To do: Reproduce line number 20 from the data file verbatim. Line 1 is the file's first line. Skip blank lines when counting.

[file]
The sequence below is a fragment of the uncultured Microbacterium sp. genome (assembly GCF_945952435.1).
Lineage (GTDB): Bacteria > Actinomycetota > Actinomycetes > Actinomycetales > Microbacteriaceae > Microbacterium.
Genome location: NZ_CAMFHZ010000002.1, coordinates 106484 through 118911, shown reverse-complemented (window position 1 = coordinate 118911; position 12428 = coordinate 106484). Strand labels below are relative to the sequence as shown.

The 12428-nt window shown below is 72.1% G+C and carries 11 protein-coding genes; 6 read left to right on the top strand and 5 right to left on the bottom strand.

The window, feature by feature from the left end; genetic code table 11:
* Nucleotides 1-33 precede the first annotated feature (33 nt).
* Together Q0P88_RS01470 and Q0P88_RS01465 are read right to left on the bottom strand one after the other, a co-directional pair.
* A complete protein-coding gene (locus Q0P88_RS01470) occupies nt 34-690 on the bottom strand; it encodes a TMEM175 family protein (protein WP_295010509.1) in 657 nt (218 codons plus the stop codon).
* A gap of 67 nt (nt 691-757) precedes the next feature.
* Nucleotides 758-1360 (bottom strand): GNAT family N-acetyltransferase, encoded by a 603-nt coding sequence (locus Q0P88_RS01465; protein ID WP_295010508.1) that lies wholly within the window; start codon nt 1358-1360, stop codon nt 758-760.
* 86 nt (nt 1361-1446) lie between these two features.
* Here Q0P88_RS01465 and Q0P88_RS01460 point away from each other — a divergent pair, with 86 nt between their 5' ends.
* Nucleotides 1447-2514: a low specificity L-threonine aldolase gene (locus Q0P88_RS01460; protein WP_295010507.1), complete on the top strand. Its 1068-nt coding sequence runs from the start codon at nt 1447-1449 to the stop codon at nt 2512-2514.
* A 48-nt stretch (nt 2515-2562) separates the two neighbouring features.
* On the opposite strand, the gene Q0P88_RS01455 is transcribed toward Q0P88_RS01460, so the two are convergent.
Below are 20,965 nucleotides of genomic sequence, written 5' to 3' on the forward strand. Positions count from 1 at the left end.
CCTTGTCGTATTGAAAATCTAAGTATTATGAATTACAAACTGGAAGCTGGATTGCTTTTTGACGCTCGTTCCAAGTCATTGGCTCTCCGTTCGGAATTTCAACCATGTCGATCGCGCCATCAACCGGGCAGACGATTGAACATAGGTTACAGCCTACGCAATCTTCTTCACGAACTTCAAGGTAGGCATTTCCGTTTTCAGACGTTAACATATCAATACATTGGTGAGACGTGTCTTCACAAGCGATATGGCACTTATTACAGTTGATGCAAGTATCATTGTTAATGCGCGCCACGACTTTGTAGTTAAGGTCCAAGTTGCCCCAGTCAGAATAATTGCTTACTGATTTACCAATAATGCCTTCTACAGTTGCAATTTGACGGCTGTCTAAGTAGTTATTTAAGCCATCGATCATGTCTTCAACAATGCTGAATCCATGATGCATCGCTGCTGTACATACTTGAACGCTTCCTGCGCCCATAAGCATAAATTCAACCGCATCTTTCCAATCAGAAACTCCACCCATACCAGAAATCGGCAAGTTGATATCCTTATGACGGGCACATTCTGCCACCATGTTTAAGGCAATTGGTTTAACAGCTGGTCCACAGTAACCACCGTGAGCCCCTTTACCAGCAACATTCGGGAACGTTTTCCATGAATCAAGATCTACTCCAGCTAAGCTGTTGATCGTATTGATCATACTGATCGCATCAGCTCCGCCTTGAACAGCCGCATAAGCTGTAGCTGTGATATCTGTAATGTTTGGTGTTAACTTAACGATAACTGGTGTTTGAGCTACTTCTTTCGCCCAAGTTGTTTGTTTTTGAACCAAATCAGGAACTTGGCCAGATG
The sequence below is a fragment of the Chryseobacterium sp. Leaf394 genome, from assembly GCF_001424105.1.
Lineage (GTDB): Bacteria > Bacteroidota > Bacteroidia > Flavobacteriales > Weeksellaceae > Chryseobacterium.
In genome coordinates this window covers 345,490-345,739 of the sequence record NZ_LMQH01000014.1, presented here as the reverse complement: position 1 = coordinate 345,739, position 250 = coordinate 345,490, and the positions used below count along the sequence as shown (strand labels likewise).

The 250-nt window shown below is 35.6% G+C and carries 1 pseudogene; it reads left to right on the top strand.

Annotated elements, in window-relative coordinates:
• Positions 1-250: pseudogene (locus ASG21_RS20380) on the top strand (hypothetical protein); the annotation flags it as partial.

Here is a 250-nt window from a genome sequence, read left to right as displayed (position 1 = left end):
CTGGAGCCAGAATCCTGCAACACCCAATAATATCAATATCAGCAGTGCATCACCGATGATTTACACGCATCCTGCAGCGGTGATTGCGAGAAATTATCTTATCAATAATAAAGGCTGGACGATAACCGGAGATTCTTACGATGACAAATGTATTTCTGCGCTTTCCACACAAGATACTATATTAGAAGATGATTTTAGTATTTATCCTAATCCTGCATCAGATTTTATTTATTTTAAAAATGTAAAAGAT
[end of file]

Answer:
In genome coordinates this window covers 345,490-345,739 of the sequence record NZ_LMQH01000014.1, presented here as the reverse complement: position 1 = coordinate 345,739, position 250 = coordinate 345,490, and the positions used below count along the sequence as shown (strand labels likewise).